Researchers from the Catholic University of Korea recently report on the connection between vitamin D, parathyroid hormone and bone mineral density in elderly Koreans.
The research group, led by Dr Guilsun Kim, measured the vitamin D levels and parathyroid hormone levels of over 1000 Koreans over the age 50, as well as their bone density in their spine and femur.
People with high parathyroid hormone levels have increased bone turnover, increased bone loss and increased risk of fragility fracture. High vitamin D levels, on the other hand, help keep parathyroid hormone levels low, highlighting the importance of vitamin D for bone health.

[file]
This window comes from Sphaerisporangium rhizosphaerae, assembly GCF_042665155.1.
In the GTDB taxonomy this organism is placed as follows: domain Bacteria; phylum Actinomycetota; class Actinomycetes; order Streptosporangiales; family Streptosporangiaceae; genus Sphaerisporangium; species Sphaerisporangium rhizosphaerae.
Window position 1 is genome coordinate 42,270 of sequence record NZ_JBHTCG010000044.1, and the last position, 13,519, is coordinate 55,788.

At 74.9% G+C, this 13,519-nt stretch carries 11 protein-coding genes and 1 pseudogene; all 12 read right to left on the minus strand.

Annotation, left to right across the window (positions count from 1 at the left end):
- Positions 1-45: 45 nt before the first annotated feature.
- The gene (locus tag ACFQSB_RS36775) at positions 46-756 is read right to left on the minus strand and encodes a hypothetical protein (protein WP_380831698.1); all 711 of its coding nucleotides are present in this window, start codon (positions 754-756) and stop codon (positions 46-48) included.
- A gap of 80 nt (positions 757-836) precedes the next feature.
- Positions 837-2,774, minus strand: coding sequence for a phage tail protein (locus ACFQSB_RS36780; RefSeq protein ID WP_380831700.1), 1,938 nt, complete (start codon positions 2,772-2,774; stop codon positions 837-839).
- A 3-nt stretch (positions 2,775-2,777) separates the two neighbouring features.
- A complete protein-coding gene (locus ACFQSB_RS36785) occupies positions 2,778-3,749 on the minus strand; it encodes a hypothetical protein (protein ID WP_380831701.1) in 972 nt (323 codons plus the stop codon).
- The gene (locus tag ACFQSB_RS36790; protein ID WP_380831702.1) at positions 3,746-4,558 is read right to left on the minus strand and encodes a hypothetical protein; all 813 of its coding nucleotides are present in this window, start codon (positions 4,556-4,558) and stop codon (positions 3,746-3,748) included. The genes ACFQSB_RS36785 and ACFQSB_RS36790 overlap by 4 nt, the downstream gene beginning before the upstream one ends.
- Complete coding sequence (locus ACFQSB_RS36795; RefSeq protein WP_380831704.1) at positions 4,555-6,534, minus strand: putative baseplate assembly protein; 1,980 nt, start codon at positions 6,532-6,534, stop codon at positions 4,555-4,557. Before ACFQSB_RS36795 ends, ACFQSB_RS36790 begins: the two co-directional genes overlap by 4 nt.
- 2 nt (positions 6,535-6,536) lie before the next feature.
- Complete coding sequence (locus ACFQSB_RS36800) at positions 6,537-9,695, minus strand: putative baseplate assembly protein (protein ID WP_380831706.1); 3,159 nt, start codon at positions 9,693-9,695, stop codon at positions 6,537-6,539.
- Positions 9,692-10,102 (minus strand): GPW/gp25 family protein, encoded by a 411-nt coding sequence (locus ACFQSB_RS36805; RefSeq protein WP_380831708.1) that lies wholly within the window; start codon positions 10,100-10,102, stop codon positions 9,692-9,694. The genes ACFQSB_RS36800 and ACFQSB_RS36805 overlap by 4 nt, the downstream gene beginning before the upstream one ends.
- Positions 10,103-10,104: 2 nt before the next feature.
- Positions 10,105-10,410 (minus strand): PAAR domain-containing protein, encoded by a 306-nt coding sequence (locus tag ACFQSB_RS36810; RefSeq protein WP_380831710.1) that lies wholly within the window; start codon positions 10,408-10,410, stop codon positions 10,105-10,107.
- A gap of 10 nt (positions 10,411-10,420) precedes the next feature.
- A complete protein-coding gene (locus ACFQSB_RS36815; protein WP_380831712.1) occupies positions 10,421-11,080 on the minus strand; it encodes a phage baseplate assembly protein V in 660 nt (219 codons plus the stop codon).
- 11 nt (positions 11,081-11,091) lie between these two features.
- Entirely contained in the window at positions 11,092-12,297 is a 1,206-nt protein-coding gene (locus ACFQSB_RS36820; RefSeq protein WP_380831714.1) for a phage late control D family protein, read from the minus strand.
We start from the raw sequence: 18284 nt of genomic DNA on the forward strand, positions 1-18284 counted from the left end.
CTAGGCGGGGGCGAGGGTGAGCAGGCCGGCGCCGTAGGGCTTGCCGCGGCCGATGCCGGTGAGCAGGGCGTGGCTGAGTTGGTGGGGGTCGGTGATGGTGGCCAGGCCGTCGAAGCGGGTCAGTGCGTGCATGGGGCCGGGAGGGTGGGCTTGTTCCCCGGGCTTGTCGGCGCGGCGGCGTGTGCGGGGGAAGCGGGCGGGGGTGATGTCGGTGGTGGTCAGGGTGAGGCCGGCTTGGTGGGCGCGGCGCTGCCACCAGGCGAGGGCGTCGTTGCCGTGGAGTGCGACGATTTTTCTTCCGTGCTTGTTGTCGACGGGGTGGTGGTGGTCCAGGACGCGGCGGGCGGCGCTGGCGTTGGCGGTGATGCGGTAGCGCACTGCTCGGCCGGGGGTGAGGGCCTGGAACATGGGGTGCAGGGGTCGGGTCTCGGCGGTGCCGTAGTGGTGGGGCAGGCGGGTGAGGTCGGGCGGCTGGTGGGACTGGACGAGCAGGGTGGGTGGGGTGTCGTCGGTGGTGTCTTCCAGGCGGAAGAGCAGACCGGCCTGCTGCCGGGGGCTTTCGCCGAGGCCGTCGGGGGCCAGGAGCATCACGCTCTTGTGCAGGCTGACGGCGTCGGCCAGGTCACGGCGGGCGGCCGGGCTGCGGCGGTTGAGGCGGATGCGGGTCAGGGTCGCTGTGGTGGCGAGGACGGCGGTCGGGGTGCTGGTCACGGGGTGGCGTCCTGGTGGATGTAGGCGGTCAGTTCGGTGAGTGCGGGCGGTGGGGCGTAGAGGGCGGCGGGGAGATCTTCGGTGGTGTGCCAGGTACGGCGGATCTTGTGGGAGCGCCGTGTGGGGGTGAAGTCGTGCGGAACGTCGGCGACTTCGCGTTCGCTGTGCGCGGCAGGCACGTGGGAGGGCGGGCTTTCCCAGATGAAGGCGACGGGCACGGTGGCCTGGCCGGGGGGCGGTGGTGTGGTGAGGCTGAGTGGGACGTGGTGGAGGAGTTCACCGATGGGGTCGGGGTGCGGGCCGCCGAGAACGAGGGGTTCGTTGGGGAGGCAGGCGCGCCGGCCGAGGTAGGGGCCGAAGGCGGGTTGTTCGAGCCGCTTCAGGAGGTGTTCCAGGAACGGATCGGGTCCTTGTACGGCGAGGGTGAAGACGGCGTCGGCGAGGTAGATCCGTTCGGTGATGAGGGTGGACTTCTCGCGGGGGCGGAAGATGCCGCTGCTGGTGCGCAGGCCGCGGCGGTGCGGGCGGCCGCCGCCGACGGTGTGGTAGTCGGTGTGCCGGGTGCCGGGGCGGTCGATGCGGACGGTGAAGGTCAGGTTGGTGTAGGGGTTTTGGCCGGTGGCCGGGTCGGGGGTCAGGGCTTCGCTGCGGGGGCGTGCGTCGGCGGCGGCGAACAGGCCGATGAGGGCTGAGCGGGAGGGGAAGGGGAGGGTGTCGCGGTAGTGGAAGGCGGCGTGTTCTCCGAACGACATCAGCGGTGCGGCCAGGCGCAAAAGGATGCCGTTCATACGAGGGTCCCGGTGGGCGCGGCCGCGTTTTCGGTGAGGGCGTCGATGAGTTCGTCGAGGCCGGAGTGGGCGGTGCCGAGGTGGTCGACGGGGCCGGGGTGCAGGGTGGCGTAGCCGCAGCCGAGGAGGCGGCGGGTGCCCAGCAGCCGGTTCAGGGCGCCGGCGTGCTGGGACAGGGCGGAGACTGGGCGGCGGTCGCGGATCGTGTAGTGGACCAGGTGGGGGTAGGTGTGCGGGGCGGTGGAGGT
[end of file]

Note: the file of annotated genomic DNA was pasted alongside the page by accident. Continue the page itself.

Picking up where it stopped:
The research group wanted to look at this specific relationship in a Korean population of elderly men and postmenopausal women.
They found that parathyroid hormone levels were highest when subjects had vitamin D levels below 15 ng/ml and lowest when vitamin D levels were above 30 ng/ml.
They also noticed that the femur bone was denser in both women and men who had high vitamin D levels, although they did not notice a statistically significant association with vitamin D levels and spine bone density. Generally, the researchers found that subjects had better bone density with vitamin D levels above 30 ng/ml compared to levels below 30 ng/ml, though there were not enough subjects to make this statistically significant.
The researchers advised that vitamin D levels and parathyroid hormone levels be measured in the elderly and that a higher vitamin D level can offset high parathyroid levels.